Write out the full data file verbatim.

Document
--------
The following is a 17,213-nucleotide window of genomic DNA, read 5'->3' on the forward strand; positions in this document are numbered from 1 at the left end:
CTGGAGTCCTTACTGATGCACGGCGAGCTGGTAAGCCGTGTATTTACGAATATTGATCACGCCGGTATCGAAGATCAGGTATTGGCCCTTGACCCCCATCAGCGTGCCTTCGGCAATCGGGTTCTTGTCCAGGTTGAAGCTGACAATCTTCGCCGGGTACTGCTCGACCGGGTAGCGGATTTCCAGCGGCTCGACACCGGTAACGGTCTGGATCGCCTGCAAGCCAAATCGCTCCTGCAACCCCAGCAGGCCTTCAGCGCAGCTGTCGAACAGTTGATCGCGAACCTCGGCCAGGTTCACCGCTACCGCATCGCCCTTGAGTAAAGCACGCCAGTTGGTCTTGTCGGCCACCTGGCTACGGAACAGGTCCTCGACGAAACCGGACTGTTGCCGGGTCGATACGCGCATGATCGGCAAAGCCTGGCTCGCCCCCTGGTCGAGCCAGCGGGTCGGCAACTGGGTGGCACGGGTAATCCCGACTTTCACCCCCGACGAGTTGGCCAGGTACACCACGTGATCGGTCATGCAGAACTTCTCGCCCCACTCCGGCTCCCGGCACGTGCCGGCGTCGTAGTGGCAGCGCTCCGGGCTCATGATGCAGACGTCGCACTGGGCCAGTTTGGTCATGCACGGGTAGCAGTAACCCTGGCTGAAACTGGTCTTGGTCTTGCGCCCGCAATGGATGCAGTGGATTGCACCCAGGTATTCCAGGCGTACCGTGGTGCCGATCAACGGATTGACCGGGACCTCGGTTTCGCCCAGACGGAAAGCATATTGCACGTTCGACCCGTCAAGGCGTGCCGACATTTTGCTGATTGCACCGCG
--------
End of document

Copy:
The following is a 17,213-nucleotide window of genomic DNA, read 5'->3' on the forward strand; positions in this document are numbered from 1 at the left end:
CTGGAGTCCTTACTGATGCACGGCGAGCTGGTAAGCCGTGTATTTACGAATATTGATCACGCCGGTATCGAAGATCAGGTATTGGCCCTTGACCCCCATCAGCGTGCCTTCGGCAATCGGGTTCTTGTCCAGGTTGAAGCTGACAATCTTCGCCGGGTACTGCTCGACCGGGTAGCGGATTTCCAGCGGCTCGACACCGGTAACGGTCTGGATCGCCTGCAAGCCAAATCGCTCCTGCAACCCCAGCAGGCCTTCAGCGCAGCTGTCGAACAGTTGATCGCGAACCTCGGCCAGGTTCACCGCTACCGCATCGCCCTTGAGTAAAGCACGCCAGTTGGTCTTGTCGGCCACCTGGCTACGGAACAGGTCCTCGACGAAACCGGACTGTTGCCGGGTCGATACGCGCATGATCGGCAAAGCCTGGCTCGCCCCCTGGTCGAGCCAGCGGGTCGGCAACTGGGTGGCACGGGTAATCCCGACTTTCACCCCCGACGAGTTGGCCAGGTACACCACGTGATCGGTCATGCAGAACTTCTCGCCCCACTCCGGCTCCCGGCACGTGCCGGCGTCGTAGTGGCAGCGCTCCGGGCTCATGATGCAGACGTCGCACTGGGCCAGTTTGGTCATGCACGGGTAGCAGTAACCCTGGCTGAAACTGGTCTTGGTCTTGCGCCCGCAATGGATGCAGTGGATTGCACCCAGGTATTCCAGGCGTACCGTGGTGCCGATCAACGGATTGACCGGGACCTCGGTTTCGCCCAGACGGAAAGCATATTGCACGTTCGACCCGTCAAGGCGTGCCGACATTTTGCTGATTGCACCGCG